French political candidate's headscarf causes rift in Macron's party
Sara Zemmahi featured on a poster wearing a headscarf, after standing for regional elections in the southern city of Montpellier
The head of French President Emmanuel Macron's political party has threatened to withdraw support for one of its own candidates in regional elections after she wore a headscarf for a campaign poster.
The threat from Stanislas Guerini, who helped to found Mr Macron's centrist movement in 2016, caused a rift within the governing Republic on the Move (LREM) party, with some MPs voicing open criticism.
Mr Guerini reacted on Monday to the election poster for Sara Zemmahi, an engineer who is standing for the party in the southern city of Montpellier in regional elections on June 20 and 27.
The picture of Ms Zemmahi, who is shown smiling in a white headscarf alongside three party colleagues, was tweeted by the deputy of France's far-right National Rally party, Jordan Bardella.
"Wearing ostentatious religious symbols on a campaign document is not compatible with the values of LREM," Mr Guerini wrote late on Monday in reply to Mr Bardella.
"Either these candidates change their photo or LREM will withdraw its support."
Government spokesman Gabriel Attal backed the ultimatum on France Inter radio on Tuesday.
Mr Attal said that "legally, nothing prevents someone standing in an election from displaying a religious symbol, in this case a headscarf".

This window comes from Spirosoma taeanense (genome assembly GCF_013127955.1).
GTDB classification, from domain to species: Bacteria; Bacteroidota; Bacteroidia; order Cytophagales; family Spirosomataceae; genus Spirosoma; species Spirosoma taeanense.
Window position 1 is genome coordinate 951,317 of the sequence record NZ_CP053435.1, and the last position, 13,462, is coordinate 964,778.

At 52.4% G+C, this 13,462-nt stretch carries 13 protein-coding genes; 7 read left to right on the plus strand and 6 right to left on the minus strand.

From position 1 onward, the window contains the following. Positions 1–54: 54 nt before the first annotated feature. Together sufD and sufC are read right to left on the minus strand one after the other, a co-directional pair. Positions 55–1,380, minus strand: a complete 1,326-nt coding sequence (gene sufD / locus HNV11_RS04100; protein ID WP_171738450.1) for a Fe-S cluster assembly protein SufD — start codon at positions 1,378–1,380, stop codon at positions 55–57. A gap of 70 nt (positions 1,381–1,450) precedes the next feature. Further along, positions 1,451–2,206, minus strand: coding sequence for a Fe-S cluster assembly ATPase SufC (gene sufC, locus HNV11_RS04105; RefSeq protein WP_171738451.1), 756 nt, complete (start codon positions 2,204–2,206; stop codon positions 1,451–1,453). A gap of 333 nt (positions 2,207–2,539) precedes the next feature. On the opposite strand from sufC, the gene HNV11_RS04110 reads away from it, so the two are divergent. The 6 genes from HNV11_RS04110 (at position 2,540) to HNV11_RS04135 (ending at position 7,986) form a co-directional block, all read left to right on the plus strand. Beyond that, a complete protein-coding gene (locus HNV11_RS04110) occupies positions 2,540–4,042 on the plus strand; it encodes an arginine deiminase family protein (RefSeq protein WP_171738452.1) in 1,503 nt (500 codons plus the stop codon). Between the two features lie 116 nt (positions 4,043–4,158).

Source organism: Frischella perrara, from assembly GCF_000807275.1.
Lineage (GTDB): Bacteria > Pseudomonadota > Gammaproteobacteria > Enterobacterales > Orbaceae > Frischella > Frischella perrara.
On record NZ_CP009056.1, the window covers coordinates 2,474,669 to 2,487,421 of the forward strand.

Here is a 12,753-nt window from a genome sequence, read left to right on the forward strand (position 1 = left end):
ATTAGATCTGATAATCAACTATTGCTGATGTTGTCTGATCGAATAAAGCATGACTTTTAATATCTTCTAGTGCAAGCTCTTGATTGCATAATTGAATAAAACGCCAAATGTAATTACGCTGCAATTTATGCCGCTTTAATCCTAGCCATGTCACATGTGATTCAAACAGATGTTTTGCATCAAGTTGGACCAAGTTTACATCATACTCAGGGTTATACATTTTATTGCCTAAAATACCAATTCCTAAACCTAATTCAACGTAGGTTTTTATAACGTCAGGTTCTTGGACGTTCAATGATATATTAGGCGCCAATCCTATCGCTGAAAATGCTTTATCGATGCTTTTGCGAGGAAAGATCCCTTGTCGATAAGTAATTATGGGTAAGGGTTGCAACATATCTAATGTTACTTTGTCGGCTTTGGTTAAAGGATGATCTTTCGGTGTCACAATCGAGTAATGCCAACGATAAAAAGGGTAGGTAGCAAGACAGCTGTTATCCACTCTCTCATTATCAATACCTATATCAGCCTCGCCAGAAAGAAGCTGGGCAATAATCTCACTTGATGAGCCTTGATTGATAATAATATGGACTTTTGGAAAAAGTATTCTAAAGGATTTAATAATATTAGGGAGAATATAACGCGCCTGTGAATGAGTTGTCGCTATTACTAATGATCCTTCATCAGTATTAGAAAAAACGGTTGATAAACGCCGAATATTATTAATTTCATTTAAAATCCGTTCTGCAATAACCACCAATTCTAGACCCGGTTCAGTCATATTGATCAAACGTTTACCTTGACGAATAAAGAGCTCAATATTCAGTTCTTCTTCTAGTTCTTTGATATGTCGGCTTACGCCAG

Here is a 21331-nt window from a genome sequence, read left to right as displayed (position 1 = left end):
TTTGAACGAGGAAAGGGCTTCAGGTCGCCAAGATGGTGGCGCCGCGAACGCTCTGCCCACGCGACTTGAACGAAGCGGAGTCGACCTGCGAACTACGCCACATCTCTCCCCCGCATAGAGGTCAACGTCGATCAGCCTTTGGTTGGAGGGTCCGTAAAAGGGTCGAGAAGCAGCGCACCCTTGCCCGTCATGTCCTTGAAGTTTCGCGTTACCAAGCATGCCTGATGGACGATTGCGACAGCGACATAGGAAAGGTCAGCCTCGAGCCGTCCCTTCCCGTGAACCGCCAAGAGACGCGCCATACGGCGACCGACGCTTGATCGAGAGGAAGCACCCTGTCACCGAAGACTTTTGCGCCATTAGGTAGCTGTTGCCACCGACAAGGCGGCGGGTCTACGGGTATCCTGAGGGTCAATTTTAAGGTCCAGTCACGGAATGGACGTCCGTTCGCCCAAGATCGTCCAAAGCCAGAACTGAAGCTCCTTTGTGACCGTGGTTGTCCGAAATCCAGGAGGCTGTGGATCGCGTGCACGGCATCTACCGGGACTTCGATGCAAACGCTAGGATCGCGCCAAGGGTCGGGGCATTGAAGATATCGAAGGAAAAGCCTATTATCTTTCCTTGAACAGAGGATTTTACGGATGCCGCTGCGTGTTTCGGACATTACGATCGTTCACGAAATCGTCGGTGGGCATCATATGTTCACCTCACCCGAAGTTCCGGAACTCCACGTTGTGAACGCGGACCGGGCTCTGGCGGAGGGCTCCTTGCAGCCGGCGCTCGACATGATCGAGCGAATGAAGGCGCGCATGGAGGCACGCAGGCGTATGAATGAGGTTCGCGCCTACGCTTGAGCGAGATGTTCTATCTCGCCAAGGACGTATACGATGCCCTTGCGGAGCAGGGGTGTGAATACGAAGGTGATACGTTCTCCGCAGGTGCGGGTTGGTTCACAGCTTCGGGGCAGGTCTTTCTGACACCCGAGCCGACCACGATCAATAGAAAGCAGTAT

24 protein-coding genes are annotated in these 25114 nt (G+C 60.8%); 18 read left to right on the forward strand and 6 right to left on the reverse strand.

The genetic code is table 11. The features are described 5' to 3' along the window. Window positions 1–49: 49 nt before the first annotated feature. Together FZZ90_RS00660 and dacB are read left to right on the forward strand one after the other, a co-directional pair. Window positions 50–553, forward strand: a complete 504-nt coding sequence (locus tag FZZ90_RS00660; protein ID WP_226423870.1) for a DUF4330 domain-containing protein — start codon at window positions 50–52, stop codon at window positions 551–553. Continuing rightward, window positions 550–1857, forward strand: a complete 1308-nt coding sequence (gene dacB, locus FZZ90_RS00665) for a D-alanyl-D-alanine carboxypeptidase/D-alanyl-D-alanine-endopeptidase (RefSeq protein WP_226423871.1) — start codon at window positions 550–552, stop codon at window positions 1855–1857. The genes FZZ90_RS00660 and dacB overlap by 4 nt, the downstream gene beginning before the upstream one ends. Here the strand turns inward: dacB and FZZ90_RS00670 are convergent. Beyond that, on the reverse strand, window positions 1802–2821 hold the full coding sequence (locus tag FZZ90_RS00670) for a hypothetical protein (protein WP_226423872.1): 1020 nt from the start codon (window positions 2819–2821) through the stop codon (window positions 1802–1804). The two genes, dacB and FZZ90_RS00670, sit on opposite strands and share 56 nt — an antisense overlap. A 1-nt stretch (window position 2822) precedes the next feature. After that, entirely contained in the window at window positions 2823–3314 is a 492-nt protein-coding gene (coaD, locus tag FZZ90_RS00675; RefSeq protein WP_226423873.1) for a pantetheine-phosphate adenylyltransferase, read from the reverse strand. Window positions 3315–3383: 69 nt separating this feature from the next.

But he said it was a "political choice" to have candidates who did not display their religious beliefs.
Analysts say Mr Macron has shifted to the right in recent months, with security and immigration set to be key issues in presidential elections next year.
His government is in the process of passing legislation to crack down on what he has termed "Islamist separatism".
This would give the state more power to vet and disband religious groups judged to be threats to the nation.
Polls show support for National Rally leader Marine Le Pen at historic highs as the main rival to Mr Macron, who was elected in 2017 promising to be neither left nor right.
France has a strict form of secularism called "laicite", which was born from more than a century of struggle for power between the state and the Catholic Church.
The law obliges state workers to respect strict religious neutrality and prohibits them from wearing religious symbols, such as a Muslim headscarf, a Jewish yamulka or a visible Christian cross.
But nothing prevents local elected figures from displaying their religion or prevents citizens from freely practising their faith.
One of Ms Zemmahi's fellow candidates in Montpellier said she should not be judged by what she chose to wear.
"I see Sara's abilities, I don't see what she's wearing," Mahfoud Benali, who is pictured with Ms Zemmahi on the poster, told France 3 television.
Local LREM National Assembly deputy Coralie Dubost also condemned Mr Guerini's ultimatum.
Ms Dubost described Ms Zemmahi as "a young woman engineer who does hours of charity work and who is involved in a party that has progressive values".
She said there was "a place for her with us", regardless of whether she wore a headscarf.
In a meeting of deputies on Tuesday, Mr Guerini reportedly admitted that replying directly to the far right was "an error".
"If some people have been upset, then I'm sorry," he said.
Last September, a Muslim student representative was boycotted by several right-wing deputies and one from Mr Macron's party when she attended a parliamentary hearing wearing a headscarf.
Debate has raged for years in France about whether the headscarf is a political statement, or simply a cultural sign and clothing choice adopted by many Muslim women.
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Updated: May 12, 2021 12:16 AM